A new knitting pattern must be something very special indeed, when a KAL (Knit-Along) forms on Ravelry several weeks before its scheduled release, solely on the strength of tantalizing photos from the designer's blog...
That is precisely what happened not terribly long ago with the Pine & Ivy shawl design from Anne Hanson of KnitSpot fame. The KAL Forum on Ravelry was launched March 12th, and by that time people were already buzzing with yarn ideas and color comparisons, even though the actual pattern did not appear until the 22nd!! A lovely photo gallery heralded that much-anticipated event. But the initial fascination had been sparked several weeks earlier by this entry in Anne's blog. I love the way she began by peeking in at the blocked shawl from behind some French doors. By mid-April, the KAL Forum had over 1,000 posts. There was just no mistaking the fact that an instant classic had been born.
I bought the pattern the day it appeared and cast on a few days later. It gives instructions for three sizes of shawl. I started with the smallest one (a kerchief or "shawlette"), but like many of the people on the KAL Forum, I soon realized that I would probably end up knitting the design several times in different sizes, colors, and/or fiber choices. For this first time, though, I turned to my old stand-by KnitPicks Shimmer (70% baby alpaca, 30% silk) in the "Bayou" colorway, a lovely rich mixture of dark brown and forest green with hints of both olive and teal. Normally with such a yarn I would probably reach for a 2.75 or 3.0 mm (US size 2 or 2+) needle, but I decided to take a bit of a risk and go up to 3.25 mm (US size 3), so that the lace fabric would really stretch out. Also, for a little added embellishment, I sprinkled in some 8/0 beads in silver-lined root beer (which has to be my all-time favorite name for a bead colorway), not enough to make the shawl an automatic trip to "bling city," but just to add a touch of sparkle that would still be suitable for day wear or around the office. I placed them on the ivy vines across the bottom border and the pine cone motif running up the center back, and left the intricate patterning of the rest of the shawl to speak for itself, as it were.
The shawl is fashioned from the bottom up, so you start by casting on several 100's of stitches (303 for the smallest size, 403 for the medium, and 503 for the large/tall). Counting and re-counting all those stitches can be a real challenge. In fact, a few people participating in the KAL got seriously frustrated at that point. But I was lucky enough to make it work on the first try, thank goodness. My usual method in such situations is to mark the stitches off in groups of 50 and then count between the markers until I am satisfied that I have the right number. I find that I still have to concentrate harder as the stitch-count grows, but at least the task becomes more manageable that way.
After a scant 3 rows of garter stitch across the bottom edge, you get into the the ivy border. This provides one of the most visually striking elements of the whole shawl, of course, but it offers some special challenges as well, because the pattern seems to be floating unsupported in mid-air. It also involves a lot of switching back and forth between angled decreases in both directions, as this is what Sharon Miller calls "knitted lace" as opposed to "lace knitting" (i.e. there is patterning on every row, without a row of plain knitting or purling in between). So you have to keep track of ssk/k2tog on the right side vs. p2tog/p2togtbl on the wrong side. Of course, Anne Hanson is a marvelous designer. Her charts are all *meticulously* laid out and paired with crystal clear written instructions that can be consulted in moments of doubt. But all the same, the directional stuff can get terribly confusing at times, especially for left-handed knitters like me.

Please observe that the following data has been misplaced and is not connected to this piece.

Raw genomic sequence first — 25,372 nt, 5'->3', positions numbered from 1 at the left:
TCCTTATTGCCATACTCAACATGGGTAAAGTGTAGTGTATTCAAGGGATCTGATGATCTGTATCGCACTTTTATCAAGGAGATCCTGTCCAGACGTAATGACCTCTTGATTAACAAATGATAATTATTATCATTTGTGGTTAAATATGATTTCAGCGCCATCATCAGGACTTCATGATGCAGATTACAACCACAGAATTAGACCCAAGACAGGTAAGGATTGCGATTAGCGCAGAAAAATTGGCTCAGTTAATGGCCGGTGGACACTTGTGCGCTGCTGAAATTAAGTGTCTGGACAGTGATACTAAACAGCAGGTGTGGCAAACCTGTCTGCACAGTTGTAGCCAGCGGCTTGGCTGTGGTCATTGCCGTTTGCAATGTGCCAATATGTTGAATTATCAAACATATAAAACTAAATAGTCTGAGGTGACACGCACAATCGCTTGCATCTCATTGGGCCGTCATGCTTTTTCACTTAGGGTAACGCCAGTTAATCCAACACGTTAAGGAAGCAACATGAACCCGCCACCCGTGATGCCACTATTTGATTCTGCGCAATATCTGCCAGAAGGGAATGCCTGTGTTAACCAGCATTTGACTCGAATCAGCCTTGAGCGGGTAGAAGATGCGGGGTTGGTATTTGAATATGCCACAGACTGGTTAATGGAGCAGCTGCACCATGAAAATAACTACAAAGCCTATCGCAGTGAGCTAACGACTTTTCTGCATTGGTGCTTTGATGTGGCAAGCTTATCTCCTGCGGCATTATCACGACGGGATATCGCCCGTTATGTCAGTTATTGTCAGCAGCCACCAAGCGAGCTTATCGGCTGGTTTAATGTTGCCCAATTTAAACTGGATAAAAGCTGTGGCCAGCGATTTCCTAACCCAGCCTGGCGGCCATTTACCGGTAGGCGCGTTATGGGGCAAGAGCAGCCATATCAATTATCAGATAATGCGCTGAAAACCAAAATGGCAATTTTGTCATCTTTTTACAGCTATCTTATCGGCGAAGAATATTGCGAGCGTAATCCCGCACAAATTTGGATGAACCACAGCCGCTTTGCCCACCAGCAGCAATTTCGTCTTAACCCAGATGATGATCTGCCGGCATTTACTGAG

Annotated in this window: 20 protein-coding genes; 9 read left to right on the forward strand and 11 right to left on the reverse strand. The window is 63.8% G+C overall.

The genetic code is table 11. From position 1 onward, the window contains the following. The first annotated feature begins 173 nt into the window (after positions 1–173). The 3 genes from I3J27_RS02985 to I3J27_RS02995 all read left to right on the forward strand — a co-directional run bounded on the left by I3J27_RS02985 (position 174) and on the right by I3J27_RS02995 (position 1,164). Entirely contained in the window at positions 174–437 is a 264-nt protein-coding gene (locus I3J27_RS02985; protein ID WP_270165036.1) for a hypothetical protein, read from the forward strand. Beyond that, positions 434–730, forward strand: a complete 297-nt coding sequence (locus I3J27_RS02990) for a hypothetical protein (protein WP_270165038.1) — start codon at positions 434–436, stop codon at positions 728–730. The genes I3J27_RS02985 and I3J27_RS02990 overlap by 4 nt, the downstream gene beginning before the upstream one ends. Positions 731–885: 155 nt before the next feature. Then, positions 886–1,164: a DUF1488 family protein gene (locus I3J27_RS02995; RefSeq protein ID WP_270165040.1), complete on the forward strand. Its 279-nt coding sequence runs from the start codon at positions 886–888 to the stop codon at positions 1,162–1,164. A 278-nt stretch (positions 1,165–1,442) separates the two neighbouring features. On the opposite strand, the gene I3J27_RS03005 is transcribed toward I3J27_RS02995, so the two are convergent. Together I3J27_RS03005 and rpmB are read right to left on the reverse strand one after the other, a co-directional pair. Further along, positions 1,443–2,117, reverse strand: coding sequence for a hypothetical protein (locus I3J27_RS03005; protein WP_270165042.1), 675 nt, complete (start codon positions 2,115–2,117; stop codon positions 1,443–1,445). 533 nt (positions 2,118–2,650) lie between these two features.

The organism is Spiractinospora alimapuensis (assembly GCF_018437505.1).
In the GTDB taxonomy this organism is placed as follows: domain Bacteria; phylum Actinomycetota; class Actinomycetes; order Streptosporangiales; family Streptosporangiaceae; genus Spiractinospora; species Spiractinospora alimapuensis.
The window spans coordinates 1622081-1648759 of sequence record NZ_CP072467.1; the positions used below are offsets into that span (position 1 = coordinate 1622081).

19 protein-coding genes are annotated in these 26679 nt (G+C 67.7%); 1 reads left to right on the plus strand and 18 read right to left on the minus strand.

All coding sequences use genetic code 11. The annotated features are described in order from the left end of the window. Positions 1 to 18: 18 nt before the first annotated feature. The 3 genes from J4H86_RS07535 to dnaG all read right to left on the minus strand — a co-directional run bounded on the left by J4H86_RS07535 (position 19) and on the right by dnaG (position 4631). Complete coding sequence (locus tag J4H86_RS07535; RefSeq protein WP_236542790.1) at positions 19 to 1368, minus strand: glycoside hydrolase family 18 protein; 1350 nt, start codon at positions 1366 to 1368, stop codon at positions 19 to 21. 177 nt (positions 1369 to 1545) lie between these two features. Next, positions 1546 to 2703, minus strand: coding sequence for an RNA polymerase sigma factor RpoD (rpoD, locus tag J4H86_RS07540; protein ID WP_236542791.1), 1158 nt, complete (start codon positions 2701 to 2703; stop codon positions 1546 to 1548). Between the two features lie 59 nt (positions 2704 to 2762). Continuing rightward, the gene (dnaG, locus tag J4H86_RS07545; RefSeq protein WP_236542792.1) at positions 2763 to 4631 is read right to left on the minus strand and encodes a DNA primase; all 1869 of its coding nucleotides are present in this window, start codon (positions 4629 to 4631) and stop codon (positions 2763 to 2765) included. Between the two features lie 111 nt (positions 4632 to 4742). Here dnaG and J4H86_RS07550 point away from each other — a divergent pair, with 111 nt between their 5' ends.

Once I got past the ivy vines and into the body of the shawl, the knitting started to speed up noticeably, partly because the pattern was more straightforward (although that wavy section in the middle definitely had its tricky bits!!), and also because each successive row was shorter than the last due to the steady decreases. The shawl is exquisitely shaped to fit over the shoulders. I found that I had reached the top before I even quite knew what was happening, and the top edging was a breeze. The whole thing took no more than 5 weeks, and it was NOT my only project at the time.
Below is a gallery of the finished shawl both during and after blocking. The blocking process was fairly straightforward. I started by threading parallel wires on either side of the center panel, and once I had them pinned in place, began pinning out first the lower edge and then the upper one, point by point. The wings clearly wanted to curve upward, given the shaping. As I had hoped, the lace fabric made on larger-than-normal needles stretched out splendidly, and the various patterns really opened up. Its finished dimensions are 20" long at the center with a wingspan of ~48". I ended up using the floor of the computer room to block it out, because the master bedroom with its ever-so-convenient queen-size bed was unavailable. So our two youngest cats inevitably got into the act as well. The fluffy miniature tigress is named Wobbles, and the sleek puma look-alike is Quintus Nigellus. He came to us as a stray when fully grown, whereas she was a day-old kitten whom we rescued and bottle-fed. But I digress... As always, click on any of these photos (or the ones above) to get a closer look.